Naseem, who is will become the youngest male Test debutant on Australian soil, played in a warm-up match in the aftermath of his mother's passing and Azhar paid credit to his courage.

"Obviously, it was a hard time for him but he coped with it very nicely and he came out and bowled the very next day, which is very heartening," he said.

"He is opening up a little bit. Obviously, when he came in to first-class cricket, he was a bit shy but now he is starting to enjoy it."

Pakistan have not won a Test match in Australia since 1995 and have never triumphed in a series there in the longest format. 

Rugby Australia (RA) chief executive Raelene Castle said discussions were held with England head coach Eddie Jones before the Wallabies appointed Dave Rennie.

RA confirmed the appointment of New Zealander and Glasgow Warriors boss Rennie as Michael Cheika's replacement on Wednesday.

Cheika vacated his position following Australia's quarter-final defeat to England at the Rugby World Cup in Japan.

A return to Australia was touted for Jones, who was sacked by the Wallabies in 2005, but Castle revealed it was too difficult to prise the 59-year-old from England.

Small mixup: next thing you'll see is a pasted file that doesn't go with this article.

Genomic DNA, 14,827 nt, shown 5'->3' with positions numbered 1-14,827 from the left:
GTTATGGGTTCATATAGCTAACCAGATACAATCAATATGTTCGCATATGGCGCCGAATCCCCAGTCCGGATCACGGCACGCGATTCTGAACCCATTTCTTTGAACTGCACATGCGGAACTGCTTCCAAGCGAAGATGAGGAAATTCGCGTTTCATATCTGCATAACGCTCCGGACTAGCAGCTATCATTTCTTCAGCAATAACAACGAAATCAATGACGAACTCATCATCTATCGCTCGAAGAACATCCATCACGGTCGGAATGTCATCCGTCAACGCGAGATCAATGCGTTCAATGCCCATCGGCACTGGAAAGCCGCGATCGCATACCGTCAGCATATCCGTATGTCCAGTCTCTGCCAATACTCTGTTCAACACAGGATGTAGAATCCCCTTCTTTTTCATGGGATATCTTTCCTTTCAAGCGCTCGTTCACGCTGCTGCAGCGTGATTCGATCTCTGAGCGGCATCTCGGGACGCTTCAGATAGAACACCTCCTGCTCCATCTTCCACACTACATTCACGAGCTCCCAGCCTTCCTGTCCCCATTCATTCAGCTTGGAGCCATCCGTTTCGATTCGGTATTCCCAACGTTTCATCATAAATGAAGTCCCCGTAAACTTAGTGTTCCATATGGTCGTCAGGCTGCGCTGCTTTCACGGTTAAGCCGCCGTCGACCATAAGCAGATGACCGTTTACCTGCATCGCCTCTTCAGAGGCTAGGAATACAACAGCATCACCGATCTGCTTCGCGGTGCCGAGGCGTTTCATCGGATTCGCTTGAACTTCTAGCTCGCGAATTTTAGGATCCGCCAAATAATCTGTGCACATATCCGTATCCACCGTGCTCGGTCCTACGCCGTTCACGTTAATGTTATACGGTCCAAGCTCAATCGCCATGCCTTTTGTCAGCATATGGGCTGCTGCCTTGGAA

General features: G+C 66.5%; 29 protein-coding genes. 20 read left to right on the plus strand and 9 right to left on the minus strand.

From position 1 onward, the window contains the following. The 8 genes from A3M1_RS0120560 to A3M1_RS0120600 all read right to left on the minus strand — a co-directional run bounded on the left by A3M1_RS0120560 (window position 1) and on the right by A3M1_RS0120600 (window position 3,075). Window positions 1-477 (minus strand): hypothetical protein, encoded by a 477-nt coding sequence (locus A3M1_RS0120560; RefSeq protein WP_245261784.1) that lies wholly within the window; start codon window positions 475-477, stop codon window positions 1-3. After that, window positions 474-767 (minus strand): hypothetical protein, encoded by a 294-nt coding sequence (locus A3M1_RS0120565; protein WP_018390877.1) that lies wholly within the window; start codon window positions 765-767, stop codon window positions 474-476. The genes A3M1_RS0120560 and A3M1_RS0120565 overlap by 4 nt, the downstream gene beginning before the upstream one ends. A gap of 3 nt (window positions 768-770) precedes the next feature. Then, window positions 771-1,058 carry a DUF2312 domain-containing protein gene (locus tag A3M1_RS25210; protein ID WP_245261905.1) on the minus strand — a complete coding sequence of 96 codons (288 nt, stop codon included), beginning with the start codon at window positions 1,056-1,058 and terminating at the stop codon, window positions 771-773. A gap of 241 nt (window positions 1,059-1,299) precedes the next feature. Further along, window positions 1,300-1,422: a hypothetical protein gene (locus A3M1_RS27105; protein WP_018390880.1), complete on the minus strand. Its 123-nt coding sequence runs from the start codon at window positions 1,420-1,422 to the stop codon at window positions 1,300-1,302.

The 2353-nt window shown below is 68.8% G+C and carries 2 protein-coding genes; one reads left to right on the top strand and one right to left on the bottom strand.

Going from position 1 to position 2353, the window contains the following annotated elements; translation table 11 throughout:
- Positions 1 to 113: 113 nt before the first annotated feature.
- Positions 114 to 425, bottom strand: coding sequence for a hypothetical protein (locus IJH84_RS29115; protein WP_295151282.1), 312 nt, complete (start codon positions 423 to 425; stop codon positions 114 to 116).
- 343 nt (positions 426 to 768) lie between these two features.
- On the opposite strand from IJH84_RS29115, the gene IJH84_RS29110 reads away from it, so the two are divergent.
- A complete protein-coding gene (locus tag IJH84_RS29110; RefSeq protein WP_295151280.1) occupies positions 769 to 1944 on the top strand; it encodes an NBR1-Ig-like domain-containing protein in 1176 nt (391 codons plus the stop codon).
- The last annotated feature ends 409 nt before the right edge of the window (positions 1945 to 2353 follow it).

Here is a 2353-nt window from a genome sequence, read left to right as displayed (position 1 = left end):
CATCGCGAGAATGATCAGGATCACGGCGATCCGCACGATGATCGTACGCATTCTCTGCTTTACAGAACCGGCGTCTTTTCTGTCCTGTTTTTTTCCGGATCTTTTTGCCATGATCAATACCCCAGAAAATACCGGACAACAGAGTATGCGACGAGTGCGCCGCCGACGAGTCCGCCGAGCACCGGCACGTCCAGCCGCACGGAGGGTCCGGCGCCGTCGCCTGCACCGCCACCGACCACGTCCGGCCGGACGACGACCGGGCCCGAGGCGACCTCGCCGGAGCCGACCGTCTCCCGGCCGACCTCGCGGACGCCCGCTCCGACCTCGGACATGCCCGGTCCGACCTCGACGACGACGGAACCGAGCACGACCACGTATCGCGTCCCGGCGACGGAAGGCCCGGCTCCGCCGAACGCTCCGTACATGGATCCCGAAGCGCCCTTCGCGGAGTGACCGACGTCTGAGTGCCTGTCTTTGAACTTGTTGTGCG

"We had discussions with Eddie," she told a news conference for Rennie's appointment midweek.

"But he was contracted to England, and tightly contracted, which ruled him out."

Rennie – a two-time Super Rugby-winning coach with the Chiefs – is the second New Zealander to coach the Wallabies, following in the footsteps of Robbie Deans.

Deans took over in 2007 and he guided Australia to third place at the 2011 World Cup before being axed in 2013.

Having been encouraged to apply for the All Blacks vacancy following Steve Hansen's exit, Rennie told Rugby.com.au: "I'm a proud Kiwi but the big thing is I've been talking to Australia for a lot of months and the All Blacks interest came in late in the piece and by that stage, we'd done a lot of homework, we were really excited about the opportunity to go to Australia and that ended up being an easy decision."